The way that I have found in my own classroom to help develop as many students as possible, given the ever present constraint of time, is to make sure to mix up the styles and use plenty of interaction.  We all have a curriculum pack for math which includes many things—math games, hands on activities, pre-lessons, in-class work, homework, etc.  All of these things are included for a reason, and it’s because everybody learns a little bit differently.  Skipping the games and hands on stuff to go straight to the lecture leaves at least half of your class behind.  Having all the students each measure their math book may teach them how to use a ruler but it leaves out the question of why to use a ruler.  If they all are measuring the exact same thing at the exact same time, it takes all of the wonderment away from measuring stuff.  Let them measure the things they want to measure—like their head, or their shoe, or whatever they want to measure.

The main questions I ask myself when I am creating a lesson plan for my class are the following:  “Why are they going to remember this?”  “How are they going to remember this?”  These are very similar, but very different questions.  The “why” addresses whether or not I have related to them what the purpose of this lesson is, the “how” addresses whether or not I can find a way to make them connect to the lesson and be able to apply it in real life.  I believe both of these can be addressed through multiple forms of interaction within the classroom.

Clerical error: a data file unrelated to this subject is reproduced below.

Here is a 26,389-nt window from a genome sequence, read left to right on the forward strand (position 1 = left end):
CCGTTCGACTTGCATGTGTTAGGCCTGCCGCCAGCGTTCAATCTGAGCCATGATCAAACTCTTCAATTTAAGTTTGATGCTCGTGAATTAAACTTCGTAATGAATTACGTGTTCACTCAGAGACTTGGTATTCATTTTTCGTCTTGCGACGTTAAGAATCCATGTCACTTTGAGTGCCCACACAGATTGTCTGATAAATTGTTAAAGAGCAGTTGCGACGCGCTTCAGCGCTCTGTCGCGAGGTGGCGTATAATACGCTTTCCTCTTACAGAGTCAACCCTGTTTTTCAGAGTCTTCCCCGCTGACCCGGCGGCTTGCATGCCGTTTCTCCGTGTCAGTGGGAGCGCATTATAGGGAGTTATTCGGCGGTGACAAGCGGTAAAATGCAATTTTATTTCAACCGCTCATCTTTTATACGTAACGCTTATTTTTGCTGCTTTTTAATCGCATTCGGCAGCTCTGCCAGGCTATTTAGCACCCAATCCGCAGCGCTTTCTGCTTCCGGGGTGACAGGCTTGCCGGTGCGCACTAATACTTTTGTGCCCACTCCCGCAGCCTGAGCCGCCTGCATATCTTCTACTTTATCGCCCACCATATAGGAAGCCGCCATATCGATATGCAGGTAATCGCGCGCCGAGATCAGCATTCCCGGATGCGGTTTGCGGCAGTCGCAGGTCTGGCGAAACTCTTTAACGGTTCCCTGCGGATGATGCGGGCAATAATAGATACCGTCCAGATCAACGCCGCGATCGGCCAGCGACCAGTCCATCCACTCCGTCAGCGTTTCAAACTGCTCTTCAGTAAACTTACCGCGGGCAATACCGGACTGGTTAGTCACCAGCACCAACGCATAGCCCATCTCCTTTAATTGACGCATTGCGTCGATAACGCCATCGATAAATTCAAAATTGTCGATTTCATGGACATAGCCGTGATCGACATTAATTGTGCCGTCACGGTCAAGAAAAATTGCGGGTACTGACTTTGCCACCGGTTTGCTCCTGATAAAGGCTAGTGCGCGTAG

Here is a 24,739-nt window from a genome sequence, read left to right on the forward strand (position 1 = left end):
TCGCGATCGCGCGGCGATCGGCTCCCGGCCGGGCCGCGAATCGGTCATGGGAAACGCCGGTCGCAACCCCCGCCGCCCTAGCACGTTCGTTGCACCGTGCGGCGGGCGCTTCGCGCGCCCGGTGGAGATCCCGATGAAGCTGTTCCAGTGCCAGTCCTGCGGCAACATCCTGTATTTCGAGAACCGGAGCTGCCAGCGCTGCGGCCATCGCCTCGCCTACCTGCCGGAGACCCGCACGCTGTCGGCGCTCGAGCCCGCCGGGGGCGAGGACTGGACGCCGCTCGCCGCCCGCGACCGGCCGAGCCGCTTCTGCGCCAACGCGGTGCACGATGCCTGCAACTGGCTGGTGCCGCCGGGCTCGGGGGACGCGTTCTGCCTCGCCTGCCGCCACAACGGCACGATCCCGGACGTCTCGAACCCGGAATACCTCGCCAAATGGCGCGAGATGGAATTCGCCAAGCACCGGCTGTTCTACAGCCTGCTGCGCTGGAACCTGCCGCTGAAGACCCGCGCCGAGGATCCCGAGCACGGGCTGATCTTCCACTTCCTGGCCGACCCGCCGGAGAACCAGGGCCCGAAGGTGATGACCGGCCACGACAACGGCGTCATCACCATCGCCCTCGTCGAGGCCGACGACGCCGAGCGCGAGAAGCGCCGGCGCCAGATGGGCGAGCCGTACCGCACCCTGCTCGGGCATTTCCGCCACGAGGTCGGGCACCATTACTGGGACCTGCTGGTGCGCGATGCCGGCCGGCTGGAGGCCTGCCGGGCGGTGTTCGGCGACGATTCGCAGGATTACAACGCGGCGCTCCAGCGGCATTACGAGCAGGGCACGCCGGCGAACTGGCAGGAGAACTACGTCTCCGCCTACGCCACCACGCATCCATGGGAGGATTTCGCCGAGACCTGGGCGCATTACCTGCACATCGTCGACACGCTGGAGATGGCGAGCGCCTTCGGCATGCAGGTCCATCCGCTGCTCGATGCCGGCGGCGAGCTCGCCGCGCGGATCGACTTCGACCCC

About the Author

Erin Klein is a second grade teacher in Michigan and author of the award winning edu tech blog, Kleinspiration.  She is also a certified SMART Board Trainer and SMART Exemplary Educator.  Erin serves as the Michigan Reading Association’s co-technology chairperson and is a member of The National Writing Project.


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  • Kathi Ratcliffe
    March 25, 2012

    I had an epiphany during my math pedagogy course, after the professor urged us to “wake up every morning, look in the mirror and say, ‘I LOVE MATH!'” That was not my mindset at that time, but in processing her comment, I came to a conclusion that has guided my last 8 years of teaching: if I do not bring the same passion and creativity and love of math to my students that I do for reading, I am slamming a door in their faces that may take a long, long time to open again.

    A student in my classroom who says “I hate math!” has me in their face in the next second, exclaiming, “That’s wonderful! I used to hate math, but now I love it! I get to teach you how to love it, too!” They look quite surprised, but they are willing to go on the journey with me.